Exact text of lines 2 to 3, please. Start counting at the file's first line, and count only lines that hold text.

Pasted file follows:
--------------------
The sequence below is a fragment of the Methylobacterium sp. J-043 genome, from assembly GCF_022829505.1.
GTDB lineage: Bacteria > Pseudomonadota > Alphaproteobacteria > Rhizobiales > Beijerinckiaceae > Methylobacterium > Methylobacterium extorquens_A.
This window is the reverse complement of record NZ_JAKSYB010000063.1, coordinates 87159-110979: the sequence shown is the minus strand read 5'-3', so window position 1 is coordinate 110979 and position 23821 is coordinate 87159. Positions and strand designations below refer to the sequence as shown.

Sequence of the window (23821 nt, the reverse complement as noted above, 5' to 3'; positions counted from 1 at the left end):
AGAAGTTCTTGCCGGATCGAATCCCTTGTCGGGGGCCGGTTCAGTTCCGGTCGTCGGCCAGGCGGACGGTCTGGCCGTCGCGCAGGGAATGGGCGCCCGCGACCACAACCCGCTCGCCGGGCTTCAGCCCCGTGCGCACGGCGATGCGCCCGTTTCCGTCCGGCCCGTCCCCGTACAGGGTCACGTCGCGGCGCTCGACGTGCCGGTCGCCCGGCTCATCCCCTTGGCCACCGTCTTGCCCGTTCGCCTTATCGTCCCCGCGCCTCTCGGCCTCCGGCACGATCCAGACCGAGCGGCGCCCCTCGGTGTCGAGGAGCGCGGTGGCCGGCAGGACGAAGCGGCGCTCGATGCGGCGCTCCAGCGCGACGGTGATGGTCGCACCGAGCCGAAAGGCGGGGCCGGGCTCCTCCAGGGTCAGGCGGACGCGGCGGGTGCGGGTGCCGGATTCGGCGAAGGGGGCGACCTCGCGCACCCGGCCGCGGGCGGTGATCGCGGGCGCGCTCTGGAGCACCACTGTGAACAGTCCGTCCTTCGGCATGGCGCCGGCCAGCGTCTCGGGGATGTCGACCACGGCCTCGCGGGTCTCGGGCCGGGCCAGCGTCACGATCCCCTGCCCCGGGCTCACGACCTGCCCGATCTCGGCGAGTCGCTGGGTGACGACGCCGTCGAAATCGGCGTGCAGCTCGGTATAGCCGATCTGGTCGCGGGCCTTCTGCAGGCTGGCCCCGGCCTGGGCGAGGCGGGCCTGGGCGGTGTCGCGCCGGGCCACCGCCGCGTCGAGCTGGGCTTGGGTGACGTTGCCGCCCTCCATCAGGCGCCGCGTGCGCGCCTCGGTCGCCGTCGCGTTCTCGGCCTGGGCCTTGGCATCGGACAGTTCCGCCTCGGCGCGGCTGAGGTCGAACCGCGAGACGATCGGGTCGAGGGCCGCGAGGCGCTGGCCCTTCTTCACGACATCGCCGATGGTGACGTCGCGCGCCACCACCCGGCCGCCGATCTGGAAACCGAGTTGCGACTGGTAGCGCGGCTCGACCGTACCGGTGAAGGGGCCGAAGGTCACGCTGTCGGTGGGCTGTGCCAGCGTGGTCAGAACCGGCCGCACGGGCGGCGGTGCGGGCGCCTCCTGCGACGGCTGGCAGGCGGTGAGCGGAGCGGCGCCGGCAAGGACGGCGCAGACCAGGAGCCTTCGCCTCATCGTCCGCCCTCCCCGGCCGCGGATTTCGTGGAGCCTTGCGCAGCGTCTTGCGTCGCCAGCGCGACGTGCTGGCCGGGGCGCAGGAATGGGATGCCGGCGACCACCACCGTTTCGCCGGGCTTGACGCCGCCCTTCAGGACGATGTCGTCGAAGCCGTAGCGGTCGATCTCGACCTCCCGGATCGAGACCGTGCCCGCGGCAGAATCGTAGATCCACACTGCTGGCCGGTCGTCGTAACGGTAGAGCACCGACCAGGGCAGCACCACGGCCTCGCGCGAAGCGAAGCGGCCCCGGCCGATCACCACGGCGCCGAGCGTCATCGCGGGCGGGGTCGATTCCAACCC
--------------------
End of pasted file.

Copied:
GTDB lineage: Bacteria > Pseudomonadota > Alphaproteobacteria > Rhizobiales > Beijerinckiaceae > Methylobacterium > Methylobacterium extorquens_A.
This window is the reverse complement of record NZ_JAKSYB010000063.1, coordinates 87159-110979: the sequence shown is the minus strand read 5'-3', so window position 1 is coordinate 110979 and position 23821 is coordinate 87159. Positions and strand designations below refer to the sequence as shown.